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Sister Rose Alice Althoff's innate leadership skills and the work ethic she acquired growing up on a North Dakota farm served her Benedictine community well for 60 years.

Althoff, a founding member and former prioress of St. Paul's Monastery, died of congestive heart failure on April 4 in Woodbury.

The educator was 90.

Althoff grew up on a farm near Mooreton, N.D., the fifth of 10 children.

In 1933, she entered St. Benedict's Monastery in St. Joseph, Minn., taking her vows five years later.

In 1942, she earned a bachelor's degree in mathematics at the College of St. Benedict in St. Joseph, later earning two master's degrees.

In 1948, she was among the sisters who began the monastery in St. Paul. It has since moved to Maplewood.

Some of her jobs were: Teacher and principal at Sacred Heart Catholic School in Robbinsdale; leader of new monastery members, and supervisor of many schools in the Archdiocese of St. Paul and Minneapolis.

She served as prioress, or monastery leader, from 1966 to 1972.

To Althoff, change was a challenge, and she took it in stride.

In crises, she would say: "Let us never lose hope," said Sister Carol Rennie, the monastery's current prioress.

Althoff led the monastery in a tumultuous time, when many in the community left the monastic life. But that upheaval and other changes in the church over the years didn't leave her discouraged, Rennie said.

"She approached the challenge with great faith and compassion," Rennie said. "Many married, but she didn't pass judgment. She never questioned their decision to leave the community."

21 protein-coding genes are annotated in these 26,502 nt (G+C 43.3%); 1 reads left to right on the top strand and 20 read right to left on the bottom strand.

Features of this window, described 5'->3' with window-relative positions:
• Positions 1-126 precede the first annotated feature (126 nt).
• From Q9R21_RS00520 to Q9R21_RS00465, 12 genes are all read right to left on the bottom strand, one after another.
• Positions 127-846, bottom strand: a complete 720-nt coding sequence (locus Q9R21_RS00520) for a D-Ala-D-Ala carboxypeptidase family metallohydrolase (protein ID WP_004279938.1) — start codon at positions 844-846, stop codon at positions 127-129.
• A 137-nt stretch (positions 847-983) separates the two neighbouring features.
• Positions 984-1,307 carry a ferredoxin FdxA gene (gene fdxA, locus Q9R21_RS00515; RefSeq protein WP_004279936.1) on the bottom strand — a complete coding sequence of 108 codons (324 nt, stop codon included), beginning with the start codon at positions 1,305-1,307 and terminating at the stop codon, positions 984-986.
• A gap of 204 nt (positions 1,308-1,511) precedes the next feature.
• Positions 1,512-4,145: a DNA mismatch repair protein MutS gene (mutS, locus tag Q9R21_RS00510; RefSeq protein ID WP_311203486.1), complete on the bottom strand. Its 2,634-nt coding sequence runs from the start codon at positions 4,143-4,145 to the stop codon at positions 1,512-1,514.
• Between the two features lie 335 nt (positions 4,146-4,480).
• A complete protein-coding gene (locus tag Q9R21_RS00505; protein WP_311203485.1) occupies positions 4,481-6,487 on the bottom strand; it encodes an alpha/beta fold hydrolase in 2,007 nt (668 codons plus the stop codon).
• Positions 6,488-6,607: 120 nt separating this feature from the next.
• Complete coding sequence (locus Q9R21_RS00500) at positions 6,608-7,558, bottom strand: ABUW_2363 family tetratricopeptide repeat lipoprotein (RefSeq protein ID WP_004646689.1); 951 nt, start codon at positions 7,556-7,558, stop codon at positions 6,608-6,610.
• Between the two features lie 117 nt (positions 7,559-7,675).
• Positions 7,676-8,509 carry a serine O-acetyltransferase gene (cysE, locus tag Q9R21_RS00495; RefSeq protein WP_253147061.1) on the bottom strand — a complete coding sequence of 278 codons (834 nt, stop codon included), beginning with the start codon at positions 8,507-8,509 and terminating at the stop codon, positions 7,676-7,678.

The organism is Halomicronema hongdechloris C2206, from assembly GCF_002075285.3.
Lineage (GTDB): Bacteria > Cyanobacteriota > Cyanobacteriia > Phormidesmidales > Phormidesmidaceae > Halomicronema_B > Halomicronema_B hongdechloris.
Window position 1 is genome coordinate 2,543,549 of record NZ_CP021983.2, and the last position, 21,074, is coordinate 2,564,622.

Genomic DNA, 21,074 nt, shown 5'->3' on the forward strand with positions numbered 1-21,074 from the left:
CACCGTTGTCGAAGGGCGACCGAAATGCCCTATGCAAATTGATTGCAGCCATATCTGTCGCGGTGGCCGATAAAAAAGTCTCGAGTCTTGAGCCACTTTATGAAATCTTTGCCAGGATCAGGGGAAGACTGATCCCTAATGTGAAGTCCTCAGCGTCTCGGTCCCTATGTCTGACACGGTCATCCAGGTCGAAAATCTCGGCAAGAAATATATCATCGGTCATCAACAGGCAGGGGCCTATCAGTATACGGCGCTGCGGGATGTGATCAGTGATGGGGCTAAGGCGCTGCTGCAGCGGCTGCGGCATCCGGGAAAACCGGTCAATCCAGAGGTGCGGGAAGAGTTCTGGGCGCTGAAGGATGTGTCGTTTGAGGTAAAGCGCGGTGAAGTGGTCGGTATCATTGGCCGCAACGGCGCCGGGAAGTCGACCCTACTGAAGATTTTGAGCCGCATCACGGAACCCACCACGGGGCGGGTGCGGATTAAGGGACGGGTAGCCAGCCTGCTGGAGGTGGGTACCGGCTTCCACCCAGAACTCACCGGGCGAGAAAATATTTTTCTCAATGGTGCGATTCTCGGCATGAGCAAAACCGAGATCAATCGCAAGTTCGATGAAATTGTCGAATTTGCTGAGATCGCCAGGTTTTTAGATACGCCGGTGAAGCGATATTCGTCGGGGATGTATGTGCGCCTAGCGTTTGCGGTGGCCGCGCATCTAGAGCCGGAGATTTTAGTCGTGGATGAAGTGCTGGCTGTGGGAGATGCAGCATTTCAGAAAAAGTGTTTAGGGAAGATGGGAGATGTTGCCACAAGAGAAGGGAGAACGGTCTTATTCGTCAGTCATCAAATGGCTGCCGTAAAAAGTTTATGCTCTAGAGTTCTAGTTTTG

Althoff suffered for years from peripheral neuropathy, but "in spite of this terrific pain, she was perpetually optimistic," said her friend Sister Pat Collins, the monastery's archivist who joined the community a year after Althoff helped found it.

Collins said she admired Althoff for being so well read, adding that in 2005 Althoff published a book of haikus, "Nuggets of Hope."

She received master's degrees in education in 1954 from the College of St. Thomas in St. Paul, and in sacred scripture in 1965 from St. John's University in Collegeville.

After she stepped down from leading the monastery, she served in other capacities, such as doing pastoral care at New Hope's St. Therese Home, and as interim director of the Benedictine Center.

She is survived by sisters Mary Ann Anderson of Wahpeton, N.D., and Rita Mauch of Hankinson, N.D.; a brother, Tony, of Simi, Calif., and many nieces and nephews.

Services have been held.